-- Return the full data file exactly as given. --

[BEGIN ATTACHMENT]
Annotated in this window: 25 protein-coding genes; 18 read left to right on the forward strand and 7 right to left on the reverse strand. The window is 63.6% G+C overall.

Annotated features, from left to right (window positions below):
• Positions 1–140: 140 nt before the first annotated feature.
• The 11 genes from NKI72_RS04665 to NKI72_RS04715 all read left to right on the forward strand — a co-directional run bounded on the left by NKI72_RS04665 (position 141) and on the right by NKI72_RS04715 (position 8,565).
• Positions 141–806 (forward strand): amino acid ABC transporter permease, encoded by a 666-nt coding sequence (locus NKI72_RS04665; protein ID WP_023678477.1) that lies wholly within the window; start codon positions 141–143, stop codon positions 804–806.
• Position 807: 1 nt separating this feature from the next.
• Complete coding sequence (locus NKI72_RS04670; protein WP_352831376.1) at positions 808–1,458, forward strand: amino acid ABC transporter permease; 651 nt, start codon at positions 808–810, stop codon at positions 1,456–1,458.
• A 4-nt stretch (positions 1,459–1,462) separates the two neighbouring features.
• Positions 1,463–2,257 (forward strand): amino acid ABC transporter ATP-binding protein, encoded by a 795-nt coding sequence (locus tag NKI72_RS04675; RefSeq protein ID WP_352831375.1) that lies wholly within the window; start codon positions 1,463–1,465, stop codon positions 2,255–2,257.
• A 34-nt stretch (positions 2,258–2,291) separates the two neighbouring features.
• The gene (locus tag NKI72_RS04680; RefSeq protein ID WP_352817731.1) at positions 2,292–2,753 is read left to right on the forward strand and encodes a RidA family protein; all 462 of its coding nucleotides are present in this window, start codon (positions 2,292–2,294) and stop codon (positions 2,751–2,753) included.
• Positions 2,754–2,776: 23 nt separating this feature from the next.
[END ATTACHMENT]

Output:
Annotated in this window: 25 protein-coding genes; 18 read left to right on the forward strand and 7 right to left on the reverse strand. The window is 63.6% G+C overall.

Annotated features, from left to right (window positions below):
• Positions 1–140: 140 nt before the first annotated feature.
• The 11 genes from NKI72_RS04665 to NKI72_RS04715 all read left to right on the forward strand — a co-directional run bounded on the left by NKI72_RS04665 (position 141) and on the right by NKI72_RS04715 (position 8,565).
• Positions 141–806 (forward strand): amino acid ABC transporter permease, encoded by a 666-nt coding sequence (locus NKI72_RS04665; protein ID WP_023678477.1) that lies wholly within the window; start codon positions 141–143, stop codon positions 804–806.
• Position 807: 1 nt separating this feature from the next.
• Complete coding sequence (locus NKI72_RS04670; protein WP_352831376.1) at positions 808–1,458, forward strand: amino acid ABC transporter permease; 651 nt, start codon at positions 808–810, stop codon at positions 1,456–1,458.
• A 4-nt stretch (positions 1,459–1,462) separates the two neighbouring features.
• Positions 1,463–2,257 (forward strand): amino acid ABC transporter ATP-binding protein, encoded by a 795-nt coding sequence (locus tag NKI72_RS04675; RefSeq protein ID WP_352831375.1) that lies wholly within the window; start codon positions 1,463–1,465, stop codon positions 2,255–2,257.
• A 34-nt stretch (positions 2,258–2,291) separates the two neighbouring features.
• The gene (locus tag NKI72_RS04680; RefSeq protein ID WP_352817731.1) at positions 2,292–2,753 is read left to right on the forward strand and encodes a RidA family protein; all 462 of its coding nucleotides are present in this window, start codon (positions 2,292–2,294) and stop codon (positions 2,751–2,753) included.
• Positions 2,754–2,776: 23 nt separating this feature from the next.